established this Domaine in 1872 and it has since developed into one of the finest in the Côte d`Or. There is history of innovation here with it being one of the first Domaines to practise estate bottling in the 1930s, and perhaps more significantly the Ponsots were among the first growers to understand the importance of clones and clonal selection - many of the most important Pinot Noir
clones originate from their vineyards.
The first Ponsot on the scene was William, originally from St Romain but on returning from the Franco-Prussian war he settled in Morey St Denis in 1872 and bought vineyard land including the Clos des Monts Luisants. He was succeeded in 1920 by his cousin and godson, Hippolyte Ponsot, who was joined by his son Jean-Marie in 1942. Jean-Marie, long-time mayor of Morey, ran the business from 1958 until the early 1980s when his son Laurent, currently the man in charge, took over.
Right from the start in 1872 the Ponsots bottled a proportion of their own wine, although this was only for the family and their restaurants- they owned the franchise for all the station buffets in northern Italy! Hippolyte took the decision to bottle the entire production of the domaine in 1934.
Laurent Ponsot takes a very individual approach. He uses no insecticide or pesticide but does not call himself organic. He pays attention to the moon and the stars, and the rhythm of plant life, but would not wish to be described as biodynamic. When the grapes are, eventually, picked, they received a faint dusting of sulphur but no more is used either during vinification or maturation, or indeed at bottling, except in the case of a specific problem.
There is no sorting table, because any defective bunches, or parts of bunches, have already been removed in the vineyards, before picking. The healthy grapes are destalked, for the most part, and allowed to ferment whenever they wish and for as long as they wish., with punching down or pumping over being used as Laurent sees fit in a given year. Excesses of temperature are controlled but otherwise the grapes are left to their own devices, before the juice is sent to barrel: not new wood, not even young wood, but barrels which are 10 or more years old. The wines may or may not be racked before bottling, assuming the moon is suitable, at some point in the spring or summer of the second year after the vintage.
All this runs counter to most received wisdom and the wines remain somewhat controversial. They can lose colour rapidly after the bottling only to rediscover it in full maturity. Great vintages are usually very impressive from the start. Minor years seem weak and almost dried out at the time of bottling but freshen up amazingly later on.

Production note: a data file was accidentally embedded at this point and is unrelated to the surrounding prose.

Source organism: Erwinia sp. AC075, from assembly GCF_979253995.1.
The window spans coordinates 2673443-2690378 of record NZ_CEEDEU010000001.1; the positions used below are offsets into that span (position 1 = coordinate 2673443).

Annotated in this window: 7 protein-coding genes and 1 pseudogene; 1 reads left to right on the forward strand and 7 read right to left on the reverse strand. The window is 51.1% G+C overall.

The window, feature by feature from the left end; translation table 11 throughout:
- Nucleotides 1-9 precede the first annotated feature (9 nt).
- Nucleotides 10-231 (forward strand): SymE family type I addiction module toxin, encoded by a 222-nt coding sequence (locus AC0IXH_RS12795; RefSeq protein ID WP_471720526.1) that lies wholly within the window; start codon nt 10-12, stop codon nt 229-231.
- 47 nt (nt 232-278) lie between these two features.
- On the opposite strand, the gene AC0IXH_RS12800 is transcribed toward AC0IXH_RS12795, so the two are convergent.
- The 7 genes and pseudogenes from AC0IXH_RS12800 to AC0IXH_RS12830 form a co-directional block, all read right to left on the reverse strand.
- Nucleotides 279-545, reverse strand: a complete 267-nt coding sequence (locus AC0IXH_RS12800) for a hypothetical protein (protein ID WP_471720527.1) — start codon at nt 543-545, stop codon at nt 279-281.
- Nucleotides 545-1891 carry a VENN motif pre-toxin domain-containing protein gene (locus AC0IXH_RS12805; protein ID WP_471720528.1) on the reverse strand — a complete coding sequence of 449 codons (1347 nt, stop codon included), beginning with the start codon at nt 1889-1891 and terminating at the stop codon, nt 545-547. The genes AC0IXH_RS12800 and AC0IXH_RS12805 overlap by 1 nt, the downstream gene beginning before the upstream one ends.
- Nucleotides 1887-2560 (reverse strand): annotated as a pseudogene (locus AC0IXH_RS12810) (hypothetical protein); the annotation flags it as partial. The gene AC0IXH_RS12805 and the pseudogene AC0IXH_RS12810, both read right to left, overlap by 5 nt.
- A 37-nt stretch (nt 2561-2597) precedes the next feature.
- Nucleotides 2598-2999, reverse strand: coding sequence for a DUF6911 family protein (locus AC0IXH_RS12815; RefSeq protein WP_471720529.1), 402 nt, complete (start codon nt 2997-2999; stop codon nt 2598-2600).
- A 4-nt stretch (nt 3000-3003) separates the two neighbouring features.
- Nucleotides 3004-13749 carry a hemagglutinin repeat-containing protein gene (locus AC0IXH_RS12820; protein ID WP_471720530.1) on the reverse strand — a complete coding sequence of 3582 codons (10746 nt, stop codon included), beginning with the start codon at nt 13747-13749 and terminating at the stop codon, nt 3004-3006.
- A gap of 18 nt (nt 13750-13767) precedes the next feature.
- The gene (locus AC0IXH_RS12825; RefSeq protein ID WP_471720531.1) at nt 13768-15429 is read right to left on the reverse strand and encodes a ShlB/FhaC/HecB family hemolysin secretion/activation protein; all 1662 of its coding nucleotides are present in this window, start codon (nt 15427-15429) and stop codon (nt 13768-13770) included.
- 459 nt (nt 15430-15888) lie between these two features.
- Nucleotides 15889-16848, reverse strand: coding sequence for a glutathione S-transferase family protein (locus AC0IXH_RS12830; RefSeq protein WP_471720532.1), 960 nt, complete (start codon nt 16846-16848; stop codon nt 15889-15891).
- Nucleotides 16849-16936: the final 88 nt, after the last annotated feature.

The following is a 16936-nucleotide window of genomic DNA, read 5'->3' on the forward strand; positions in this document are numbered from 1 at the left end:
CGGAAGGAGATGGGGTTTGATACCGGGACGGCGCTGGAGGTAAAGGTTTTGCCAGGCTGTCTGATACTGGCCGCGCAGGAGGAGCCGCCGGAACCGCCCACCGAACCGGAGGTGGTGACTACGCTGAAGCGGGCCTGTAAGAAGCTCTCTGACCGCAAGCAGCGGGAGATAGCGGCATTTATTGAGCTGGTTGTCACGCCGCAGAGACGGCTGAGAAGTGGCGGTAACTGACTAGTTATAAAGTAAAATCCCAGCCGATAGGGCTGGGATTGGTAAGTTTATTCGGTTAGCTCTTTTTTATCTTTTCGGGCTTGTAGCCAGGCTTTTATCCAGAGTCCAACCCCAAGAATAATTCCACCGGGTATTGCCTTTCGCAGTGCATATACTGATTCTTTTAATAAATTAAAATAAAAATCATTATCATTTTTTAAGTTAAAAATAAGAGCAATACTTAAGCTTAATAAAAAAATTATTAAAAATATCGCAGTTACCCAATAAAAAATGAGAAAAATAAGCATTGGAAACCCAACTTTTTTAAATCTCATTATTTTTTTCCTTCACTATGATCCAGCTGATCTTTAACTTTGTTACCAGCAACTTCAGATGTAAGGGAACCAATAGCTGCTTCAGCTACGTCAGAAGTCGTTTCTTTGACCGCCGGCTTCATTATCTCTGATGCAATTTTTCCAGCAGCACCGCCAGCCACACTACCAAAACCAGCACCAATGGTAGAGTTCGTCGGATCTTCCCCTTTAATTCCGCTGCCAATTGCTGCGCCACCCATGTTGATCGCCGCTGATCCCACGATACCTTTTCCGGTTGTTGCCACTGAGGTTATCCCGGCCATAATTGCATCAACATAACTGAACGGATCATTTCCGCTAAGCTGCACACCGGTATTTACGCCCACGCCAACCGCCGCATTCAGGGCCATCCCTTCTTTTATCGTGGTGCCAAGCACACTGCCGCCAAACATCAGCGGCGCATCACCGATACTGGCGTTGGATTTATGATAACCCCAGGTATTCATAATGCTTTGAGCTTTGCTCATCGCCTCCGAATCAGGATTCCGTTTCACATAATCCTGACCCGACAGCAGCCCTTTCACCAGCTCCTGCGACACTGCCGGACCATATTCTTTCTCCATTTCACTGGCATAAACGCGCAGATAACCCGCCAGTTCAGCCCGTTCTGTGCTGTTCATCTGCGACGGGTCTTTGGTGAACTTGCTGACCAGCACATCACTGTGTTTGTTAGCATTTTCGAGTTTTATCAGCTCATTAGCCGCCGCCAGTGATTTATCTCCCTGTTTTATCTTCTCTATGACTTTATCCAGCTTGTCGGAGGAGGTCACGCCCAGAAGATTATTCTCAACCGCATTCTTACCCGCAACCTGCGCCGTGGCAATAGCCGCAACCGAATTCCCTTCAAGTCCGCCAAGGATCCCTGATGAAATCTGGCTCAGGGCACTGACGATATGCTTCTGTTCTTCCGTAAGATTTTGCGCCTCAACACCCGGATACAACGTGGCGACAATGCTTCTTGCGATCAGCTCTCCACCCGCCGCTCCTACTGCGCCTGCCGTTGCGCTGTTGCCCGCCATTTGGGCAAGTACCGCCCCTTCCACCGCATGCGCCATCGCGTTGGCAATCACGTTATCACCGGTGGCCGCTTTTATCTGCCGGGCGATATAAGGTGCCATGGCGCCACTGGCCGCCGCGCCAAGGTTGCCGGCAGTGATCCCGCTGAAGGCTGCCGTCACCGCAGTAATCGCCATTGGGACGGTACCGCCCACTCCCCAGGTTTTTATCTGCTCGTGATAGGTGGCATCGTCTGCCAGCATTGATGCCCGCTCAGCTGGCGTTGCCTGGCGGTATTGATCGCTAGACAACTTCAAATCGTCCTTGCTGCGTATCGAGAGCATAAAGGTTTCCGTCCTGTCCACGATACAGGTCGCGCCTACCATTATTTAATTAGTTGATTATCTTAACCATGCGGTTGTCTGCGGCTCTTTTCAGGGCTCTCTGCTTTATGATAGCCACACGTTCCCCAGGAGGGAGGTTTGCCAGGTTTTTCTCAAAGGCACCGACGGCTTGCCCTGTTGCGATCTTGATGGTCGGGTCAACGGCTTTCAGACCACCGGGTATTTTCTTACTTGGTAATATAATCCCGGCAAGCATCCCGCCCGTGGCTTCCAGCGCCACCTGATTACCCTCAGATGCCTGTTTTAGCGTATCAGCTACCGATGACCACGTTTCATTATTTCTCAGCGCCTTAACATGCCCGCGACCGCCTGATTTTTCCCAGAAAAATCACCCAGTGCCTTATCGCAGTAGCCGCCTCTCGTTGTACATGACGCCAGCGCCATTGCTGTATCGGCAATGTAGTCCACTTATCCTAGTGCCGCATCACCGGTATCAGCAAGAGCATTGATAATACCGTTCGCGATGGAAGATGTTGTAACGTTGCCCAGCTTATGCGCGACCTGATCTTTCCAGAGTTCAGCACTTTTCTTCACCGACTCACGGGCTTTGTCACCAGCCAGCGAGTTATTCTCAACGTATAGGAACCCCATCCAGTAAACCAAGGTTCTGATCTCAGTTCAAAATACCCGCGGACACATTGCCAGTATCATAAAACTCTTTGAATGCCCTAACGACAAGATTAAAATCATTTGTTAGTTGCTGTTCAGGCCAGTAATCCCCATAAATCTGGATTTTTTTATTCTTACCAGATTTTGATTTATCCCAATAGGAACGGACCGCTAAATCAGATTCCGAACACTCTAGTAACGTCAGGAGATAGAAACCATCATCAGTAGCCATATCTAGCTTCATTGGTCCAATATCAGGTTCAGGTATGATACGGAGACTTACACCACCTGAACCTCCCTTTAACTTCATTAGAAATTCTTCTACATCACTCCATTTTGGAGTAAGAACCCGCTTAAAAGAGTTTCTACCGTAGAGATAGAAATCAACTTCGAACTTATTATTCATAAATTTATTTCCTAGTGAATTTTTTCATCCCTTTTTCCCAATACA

Laurent Ponsot has also being playing sleuth, attempting to track down those who are manufacturing false bottles of old wine in various international markets. The issue was drawn to his attention by some impossible auction lots – great old vintages of Clos St Denis, for example, when the first vintage produced of this wine by the domaine was 1982. Unfortunately where such bottles surface is no indication of where they were fabricated. There are now ways of testing the date of the glass bottles themselves, which may help in detecting fraud even if not in catching the fraudsters.
Clos de la Roche vieilles vignes Grand Cru 3.35ha
Clos St Denis vieilles vignes Grand Cru 0.38ha
Chambertin Grand Cru 0.14ha
Chapelle Chambertin Grand Cru 0.47ha
Griottes Chambertin Grand Cru 0.89ha
Chambolle Musigny 1er Cru Les Charmes 0.58ha
Morey St Denis 1er Cru Cuvée des Alouettes 1.29ha
Chambolle Musigny Cuvée des Cigales 0.31ha
Morey St Denis Cuvée des Grives 0.62ha
Gevrey Chambertin Cuvée de l'Abeille 0.51ha
Morey St Denis Blanc, Clos des Monts Luisants 0.98ha
Ponsot also makes Charmes Chambertin and Clos de Vougeot vieilles vignes through an arrangement with another grower.
Morey St Denis Blanc, Clos des Monts Luisants
This extraordinary wine is made from Aligoté vines planted in 1911. It is fermented in old wood and does not go through malolactic fermentation, so there is always a substantial core of acidity as well as a remarkable weight of fruit.
Clos de la Roche vieilles vignes
If certain great vineyards in Burgundy can be said to have a defining vigneron – Rousseau in Chambertin, for example – then Ponsot is the domaine for Clos de la Roche. They have by far the largest holding of this cru, including the lion’s share of the original core of Clos de la Roche, and the wine, at maturity, is magnificent. There is a backbone
Clos St Denis vieilles vignes
The old vines here are unquestionably ancient, having been planted in 1905. The wine is now designated as très vieilles vignes (from 2006). Very little wine is made since Ponsot sharecrops this vineyard and therefore has to return a percentage to the owner. The wine is exceptionally dense, even more sumptuous than the Clos de la Roche, though not necessarily finer.
The average age of the vines across the Domaine is 50 years old and it is this, along with Laurent Ponsot's expertise, that give these wines their power, concentration, and rich, exotic and spicy nuances.